When I told this story about Grandma at her funeral, I assured my siblings and cousins that I’m not the type of person who is easily moved by supernatural signs.
She was 86 and had been slowing down, especially since my grandfather died seven years ago. She was ready to be with him and the Lord. After celebrating a birthday party with my cousin one evening, she complained of discomfort in her chest, and two hours later died of a heart attack. We gave thanks she passed quickly.
Mom and Dad called me after midnight with the news, and after hanging up I sat up talking with Stacey about Grandma and what her passing meant. After some tears, I settled in to bed and began to pray the rosary.
Grandma had a fierce devotion to the rosary, and even made them by hand—tens of thousands of them—rosaries with yellow, green, pink, and blue plastic beads; rosaries made only out of knots; rosaries with shiny jewels and sea shells. She strung them together, decade after decade, then cinched them in a knot and sent them around the world for others to pray. Missionaries in who-knows-where, servicemen and women on battleships, grade school kids across the Midwest all say prayers with their fingers placed on beads from Grandma.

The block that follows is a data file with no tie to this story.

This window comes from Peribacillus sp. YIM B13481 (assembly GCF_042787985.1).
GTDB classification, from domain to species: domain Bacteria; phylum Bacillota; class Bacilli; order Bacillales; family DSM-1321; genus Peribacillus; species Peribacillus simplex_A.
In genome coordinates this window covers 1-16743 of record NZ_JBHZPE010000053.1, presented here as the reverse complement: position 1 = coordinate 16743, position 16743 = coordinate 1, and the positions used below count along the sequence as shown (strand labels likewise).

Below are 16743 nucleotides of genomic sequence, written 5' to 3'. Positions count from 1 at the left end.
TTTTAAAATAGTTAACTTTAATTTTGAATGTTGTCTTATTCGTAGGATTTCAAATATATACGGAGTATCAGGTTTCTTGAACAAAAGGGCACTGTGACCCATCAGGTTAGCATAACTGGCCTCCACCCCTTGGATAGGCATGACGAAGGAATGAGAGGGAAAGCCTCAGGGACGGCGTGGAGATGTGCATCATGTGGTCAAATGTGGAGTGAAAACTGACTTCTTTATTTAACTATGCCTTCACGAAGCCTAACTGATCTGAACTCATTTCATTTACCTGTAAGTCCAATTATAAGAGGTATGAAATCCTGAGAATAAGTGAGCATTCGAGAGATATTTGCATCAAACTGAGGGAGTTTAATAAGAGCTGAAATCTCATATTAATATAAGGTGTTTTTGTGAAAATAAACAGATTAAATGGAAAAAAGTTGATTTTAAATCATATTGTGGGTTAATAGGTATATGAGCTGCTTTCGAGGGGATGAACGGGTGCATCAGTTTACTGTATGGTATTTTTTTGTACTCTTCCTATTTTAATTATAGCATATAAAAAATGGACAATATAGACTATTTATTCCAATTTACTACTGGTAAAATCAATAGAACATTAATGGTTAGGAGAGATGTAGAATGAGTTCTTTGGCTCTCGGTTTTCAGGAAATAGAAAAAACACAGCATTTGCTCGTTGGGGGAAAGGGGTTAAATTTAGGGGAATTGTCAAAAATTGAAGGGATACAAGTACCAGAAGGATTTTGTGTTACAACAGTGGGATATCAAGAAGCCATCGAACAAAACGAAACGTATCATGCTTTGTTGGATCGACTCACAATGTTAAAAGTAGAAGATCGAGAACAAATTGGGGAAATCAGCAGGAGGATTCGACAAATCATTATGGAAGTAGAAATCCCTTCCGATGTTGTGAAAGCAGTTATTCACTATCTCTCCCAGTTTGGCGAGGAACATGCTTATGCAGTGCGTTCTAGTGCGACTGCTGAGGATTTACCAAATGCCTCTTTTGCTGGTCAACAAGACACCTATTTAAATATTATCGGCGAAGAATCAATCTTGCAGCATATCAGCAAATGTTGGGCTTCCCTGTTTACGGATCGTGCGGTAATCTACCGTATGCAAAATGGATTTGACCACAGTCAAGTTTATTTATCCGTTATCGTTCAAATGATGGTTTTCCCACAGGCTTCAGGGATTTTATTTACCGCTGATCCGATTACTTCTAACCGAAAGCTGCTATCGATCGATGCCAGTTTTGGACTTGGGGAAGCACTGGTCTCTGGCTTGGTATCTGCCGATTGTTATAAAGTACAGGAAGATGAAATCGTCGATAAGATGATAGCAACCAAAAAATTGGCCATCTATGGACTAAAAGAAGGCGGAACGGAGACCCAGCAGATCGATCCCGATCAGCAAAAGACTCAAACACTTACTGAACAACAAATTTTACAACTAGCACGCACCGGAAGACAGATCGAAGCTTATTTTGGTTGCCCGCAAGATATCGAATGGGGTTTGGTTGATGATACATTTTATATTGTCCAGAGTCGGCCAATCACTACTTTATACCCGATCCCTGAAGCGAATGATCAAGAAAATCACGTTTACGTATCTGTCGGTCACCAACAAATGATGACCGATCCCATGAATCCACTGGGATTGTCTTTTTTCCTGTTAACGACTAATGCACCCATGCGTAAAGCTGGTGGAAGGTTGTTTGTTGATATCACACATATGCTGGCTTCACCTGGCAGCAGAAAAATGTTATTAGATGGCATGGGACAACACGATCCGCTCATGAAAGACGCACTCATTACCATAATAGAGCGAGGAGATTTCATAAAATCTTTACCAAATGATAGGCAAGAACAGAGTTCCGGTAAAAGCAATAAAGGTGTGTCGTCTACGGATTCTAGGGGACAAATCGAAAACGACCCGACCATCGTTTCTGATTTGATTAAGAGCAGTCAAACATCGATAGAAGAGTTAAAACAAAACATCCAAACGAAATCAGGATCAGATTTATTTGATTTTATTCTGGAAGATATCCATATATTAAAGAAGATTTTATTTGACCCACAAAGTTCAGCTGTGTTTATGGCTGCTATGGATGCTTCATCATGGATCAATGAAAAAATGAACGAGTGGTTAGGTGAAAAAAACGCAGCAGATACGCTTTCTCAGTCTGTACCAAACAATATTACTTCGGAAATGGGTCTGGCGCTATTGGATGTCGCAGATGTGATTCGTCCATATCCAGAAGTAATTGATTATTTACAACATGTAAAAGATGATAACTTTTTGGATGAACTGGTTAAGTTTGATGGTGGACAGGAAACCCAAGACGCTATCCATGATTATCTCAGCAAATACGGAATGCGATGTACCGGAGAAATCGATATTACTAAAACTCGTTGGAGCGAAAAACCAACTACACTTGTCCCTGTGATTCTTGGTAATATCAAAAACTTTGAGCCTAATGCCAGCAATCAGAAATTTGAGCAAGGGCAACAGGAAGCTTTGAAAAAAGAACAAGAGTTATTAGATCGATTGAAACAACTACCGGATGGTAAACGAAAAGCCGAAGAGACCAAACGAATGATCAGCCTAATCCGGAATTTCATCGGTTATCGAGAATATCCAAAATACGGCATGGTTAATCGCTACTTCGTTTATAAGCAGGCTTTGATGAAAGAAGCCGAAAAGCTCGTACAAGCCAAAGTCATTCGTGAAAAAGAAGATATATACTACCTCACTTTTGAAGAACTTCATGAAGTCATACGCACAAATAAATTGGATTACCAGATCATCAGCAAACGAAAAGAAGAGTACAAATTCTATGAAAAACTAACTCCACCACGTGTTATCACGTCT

She made the rosary I carried in the pocket of my tuxedo at my wedding—if our house caught on fire, it’s one of the few things I’d grab on my way out. It’s what I reached for after the call.
Then I settled in to sleep on my side. My left foot was on top of the covers (like you do for temperature control) and just as I was dozing off,I felt something: sure as anything, I felt a tug on my pinky toe.
I thought Stacey had bumped me, but she was buried under the covers next to me, still and quiet. Then I thought one of the kids, feeling sick, was trying to wake me, but nothing but our armoire stood beyond the bedpost and my naked foot. Yet I felt certain that someone had jerked my toe—one quiet, gentle, firm pull.
I put my head back on the pillow and then it dawned on me. I felt her near—a joyful, comforting presence. I felt her telling me she is where she should be.
That feeling, I know, is utterly subjective, but I’m here to tell you it’s what I felt. And maybe it’s not important, in the end—it doesn’t change how I remember Grandma or my commitment to our faith—but it was a quiet, gentle, firm reminder that a thin veil separates us from those who have gone before us in death.
One day, we all will pass through that veil, and it is a comfort to know that the faithful departed who precede us will be waiting there. I know Grandma is there with others in my family, which is a far wider family than what we count now, and this conviction readies me for that communion myself. That communion is a new horizon that, in the here and now, helps me see things more clearly and in their proper perspective.
Family life is good practice for what lies beyond that thin veil, and it’s worth doing well. It’s what Grandma did.